Chapter 27.2 – Peruvian Paradise

Cusco is a small city full of ancient traditions, mystery and distinct culture. Sitting 3,400 meters high it once stood as the capital of a proud Inca empire. Now, the streets crawl with tourists such as me on their way to Machu Picchu and Peruvians catering to them to make a sole. But underneath the tourism, throughout the tight corridors, pulses a heartbeat of hidden antiquity. It breathes through the pores of the Inca laid stones and churches that were once temples to the sun and moon. Everywhere you turn, if you pay close attention, you find silhouettes of a proud history passed down. Modern day Peruvians dressed in traditional garb posing for pictures with the llamas they lead through the city. Starbucks claimed space in the upper rooms of an old Inca house. Modern and old mixed together. Tourist and tradition side by side.

Throughout my days here, I fell in love with this city. Wandering around you can find almost anything imaginable throughout the streets. Meats, cheese, pastries, handmade dolls, clothing, even household items like pens and cleaning supplies being sold by independent vendors on every corner. Casting your eyes to the borders in any direction and you will see tan homes with the occasional brightly painted house specked throughout the mountains enclosing the city. Several main squares space themselves out in the center, each adorned with a great cathedral. In San Pedro Square an expansive market displays rows of food grown from the rich and fertile ground. Mangos that burst with flavor, avocados piled high, quinoa and chia seeds as a regular staple. A woman named Carmencitas makes me fresh juice of choice and gives 2 free refills if I stay to talk with her as I drink, all for about $1.50. She teaches me the Spanish names for the fruit while I sit.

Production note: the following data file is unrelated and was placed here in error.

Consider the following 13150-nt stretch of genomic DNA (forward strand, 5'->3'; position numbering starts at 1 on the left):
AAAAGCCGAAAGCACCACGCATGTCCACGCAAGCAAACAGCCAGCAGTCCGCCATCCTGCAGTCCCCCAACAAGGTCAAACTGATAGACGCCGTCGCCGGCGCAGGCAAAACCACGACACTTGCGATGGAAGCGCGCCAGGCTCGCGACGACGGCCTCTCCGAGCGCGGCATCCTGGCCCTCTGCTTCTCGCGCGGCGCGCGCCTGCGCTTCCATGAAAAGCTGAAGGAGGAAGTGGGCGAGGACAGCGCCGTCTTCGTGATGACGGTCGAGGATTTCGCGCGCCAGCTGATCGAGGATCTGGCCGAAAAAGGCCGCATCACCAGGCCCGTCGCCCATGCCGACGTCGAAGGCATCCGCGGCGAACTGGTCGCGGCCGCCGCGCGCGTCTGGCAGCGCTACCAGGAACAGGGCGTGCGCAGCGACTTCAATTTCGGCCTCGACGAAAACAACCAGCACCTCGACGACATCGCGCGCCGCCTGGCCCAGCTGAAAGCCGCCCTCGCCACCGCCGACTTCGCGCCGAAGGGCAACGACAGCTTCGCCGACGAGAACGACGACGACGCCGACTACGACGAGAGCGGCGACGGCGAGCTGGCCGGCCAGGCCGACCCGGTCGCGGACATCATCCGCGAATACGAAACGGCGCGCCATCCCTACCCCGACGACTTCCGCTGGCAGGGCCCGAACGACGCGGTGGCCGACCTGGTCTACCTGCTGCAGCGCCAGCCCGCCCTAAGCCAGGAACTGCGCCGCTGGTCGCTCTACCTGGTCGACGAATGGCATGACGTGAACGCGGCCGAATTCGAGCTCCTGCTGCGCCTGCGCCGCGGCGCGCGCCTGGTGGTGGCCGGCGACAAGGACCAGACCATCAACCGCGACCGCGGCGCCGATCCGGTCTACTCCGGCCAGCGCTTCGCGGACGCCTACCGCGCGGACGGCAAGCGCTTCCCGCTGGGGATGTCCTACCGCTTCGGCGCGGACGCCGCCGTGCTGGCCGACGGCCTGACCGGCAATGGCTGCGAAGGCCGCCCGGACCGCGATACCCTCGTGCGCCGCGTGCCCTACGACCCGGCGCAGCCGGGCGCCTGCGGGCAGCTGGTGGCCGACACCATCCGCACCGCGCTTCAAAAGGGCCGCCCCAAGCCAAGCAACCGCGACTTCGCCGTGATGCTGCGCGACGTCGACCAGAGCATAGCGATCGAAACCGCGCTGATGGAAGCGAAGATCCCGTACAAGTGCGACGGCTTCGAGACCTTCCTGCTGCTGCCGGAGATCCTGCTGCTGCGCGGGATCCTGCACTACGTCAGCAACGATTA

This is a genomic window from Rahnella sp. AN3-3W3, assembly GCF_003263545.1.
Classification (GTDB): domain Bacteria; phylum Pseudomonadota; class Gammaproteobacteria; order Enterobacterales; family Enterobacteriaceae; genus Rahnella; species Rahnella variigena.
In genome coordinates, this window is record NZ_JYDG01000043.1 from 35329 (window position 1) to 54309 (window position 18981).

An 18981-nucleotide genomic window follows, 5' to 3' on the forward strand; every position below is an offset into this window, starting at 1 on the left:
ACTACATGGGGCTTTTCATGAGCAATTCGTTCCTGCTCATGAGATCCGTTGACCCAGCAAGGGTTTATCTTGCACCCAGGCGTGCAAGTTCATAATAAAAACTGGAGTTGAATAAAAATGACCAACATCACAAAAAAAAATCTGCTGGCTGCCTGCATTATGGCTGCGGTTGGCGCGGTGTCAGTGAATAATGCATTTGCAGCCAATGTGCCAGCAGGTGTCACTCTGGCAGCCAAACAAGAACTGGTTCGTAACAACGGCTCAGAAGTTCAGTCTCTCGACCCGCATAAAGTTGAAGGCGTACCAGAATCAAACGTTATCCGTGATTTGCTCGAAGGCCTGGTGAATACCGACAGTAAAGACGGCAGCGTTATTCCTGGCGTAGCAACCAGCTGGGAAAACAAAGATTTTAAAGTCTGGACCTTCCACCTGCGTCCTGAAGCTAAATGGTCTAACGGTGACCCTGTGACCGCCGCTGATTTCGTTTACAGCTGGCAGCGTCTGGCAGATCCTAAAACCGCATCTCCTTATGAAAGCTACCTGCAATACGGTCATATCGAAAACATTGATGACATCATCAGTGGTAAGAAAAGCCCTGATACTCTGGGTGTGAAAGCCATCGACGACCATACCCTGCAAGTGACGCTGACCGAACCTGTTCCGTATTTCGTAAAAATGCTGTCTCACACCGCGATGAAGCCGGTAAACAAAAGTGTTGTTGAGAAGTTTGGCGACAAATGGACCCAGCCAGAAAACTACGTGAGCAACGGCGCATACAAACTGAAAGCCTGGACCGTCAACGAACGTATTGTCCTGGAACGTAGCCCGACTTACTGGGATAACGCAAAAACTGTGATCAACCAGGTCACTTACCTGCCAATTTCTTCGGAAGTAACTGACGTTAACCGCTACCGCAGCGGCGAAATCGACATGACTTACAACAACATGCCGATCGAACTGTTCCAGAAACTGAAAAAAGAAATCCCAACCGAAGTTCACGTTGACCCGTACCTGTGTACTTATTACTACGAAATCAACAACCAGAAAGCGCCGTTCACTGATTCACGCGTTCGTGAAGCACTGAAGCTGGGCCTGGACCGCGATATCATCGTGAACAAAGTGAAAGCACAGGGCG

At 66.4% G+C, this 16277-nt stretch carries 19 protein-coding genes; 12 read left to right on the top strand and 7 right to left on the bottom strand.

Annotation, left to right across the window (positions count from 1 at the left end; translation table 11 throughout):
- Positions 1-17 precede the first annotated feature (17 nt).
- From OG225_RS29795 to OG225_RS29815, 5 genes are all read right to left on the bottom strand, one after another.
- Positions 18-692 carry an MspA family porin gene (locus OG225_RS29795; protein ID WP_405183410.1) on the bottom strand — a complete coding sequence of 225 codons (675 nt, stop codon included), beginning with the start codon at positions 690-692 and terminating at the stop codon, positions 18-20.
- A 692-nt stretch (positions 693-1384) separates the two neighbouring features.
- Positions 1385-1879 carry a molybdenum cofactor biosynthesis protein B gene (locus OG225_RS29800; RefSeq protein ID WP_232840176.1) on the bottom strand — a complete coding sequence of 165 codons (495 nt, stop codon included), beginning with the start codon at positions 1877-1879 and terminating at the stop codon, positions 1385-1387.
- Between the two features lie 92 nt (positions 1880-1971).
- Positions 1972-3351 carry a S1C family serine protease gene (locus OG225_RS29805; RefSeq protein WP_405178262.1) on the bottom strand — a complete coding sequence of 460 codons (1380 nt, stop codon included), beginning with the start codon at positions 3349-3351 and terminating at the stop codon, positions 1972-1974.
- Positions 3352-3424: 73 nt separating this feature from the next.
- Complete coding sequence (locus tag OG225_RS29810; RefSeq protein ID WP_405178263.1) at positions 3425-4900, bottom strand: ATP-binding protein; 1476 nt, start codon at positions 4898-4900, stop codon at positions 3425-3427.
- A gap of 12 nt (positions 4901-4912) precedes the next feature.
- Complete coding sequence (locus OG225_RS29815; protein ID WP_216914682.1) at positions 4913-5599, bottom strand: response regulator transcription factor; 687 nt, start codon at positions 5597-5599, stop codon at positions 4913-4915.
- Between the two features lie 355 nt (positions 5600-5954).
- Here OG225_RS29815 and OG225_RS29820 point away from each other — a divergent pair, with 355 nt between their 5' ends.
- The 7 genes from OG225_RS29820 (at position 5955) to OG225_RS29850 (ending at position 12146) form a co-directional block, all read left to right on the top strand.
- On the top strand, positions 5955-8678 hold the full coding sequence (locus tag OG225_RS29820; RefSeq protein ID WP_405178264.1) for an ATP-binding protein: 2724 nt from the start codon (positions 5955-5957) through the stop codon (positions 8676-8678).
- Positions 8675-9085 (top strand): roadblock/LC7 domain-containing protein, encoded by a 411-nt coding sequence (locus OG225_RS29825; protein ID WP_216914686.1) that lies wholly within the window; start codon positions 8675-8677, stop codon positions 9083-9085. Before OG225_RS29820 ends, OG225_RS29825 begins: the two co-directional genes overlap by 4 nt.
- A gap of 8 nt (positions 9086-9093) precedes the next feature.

Peruvians have a deep food culture. While it has become better known only in the last 10 to 20 years, the tradition for healthy and well made food runs deep. A tender steak stir fry with thick gravy and fresh peppers and onions called Lomo Saltado is one of the Peruvian favorites.

Just outside the city, mountains tower so high that earth and sky mingle with  the clouds connecting them. It is as if heaven is earth. Green moss and trees give the illusion that the ground is a soft green bed of pillows. Most days the sky is bright blue with virgin white clouds giving it depth.

Peru is truly a paradise of the senses. The epitome of which is the lesser known mystery of Rainbow Mountain. A three hour trek through high altitude breathtaking countryside leads me to one of the most bewitching scenes I have ever witnessed. Passing by flocks of alpaca and sheep, rolling hills and small rivers twisting along the path, you top the crest of a large hill and see a mountain layered with color. As if a rainbow found itself too close to the earth and the earth captured it. Giving witness to the idea of earth and sky becoming one. 

A country of mystery. Of tradition. Of beauty in all forms. An exploration for dulled senses and a place overflowing with memories waiting to happen.

Written By

New Yorker, photographer, blogger, and life time dreamer.

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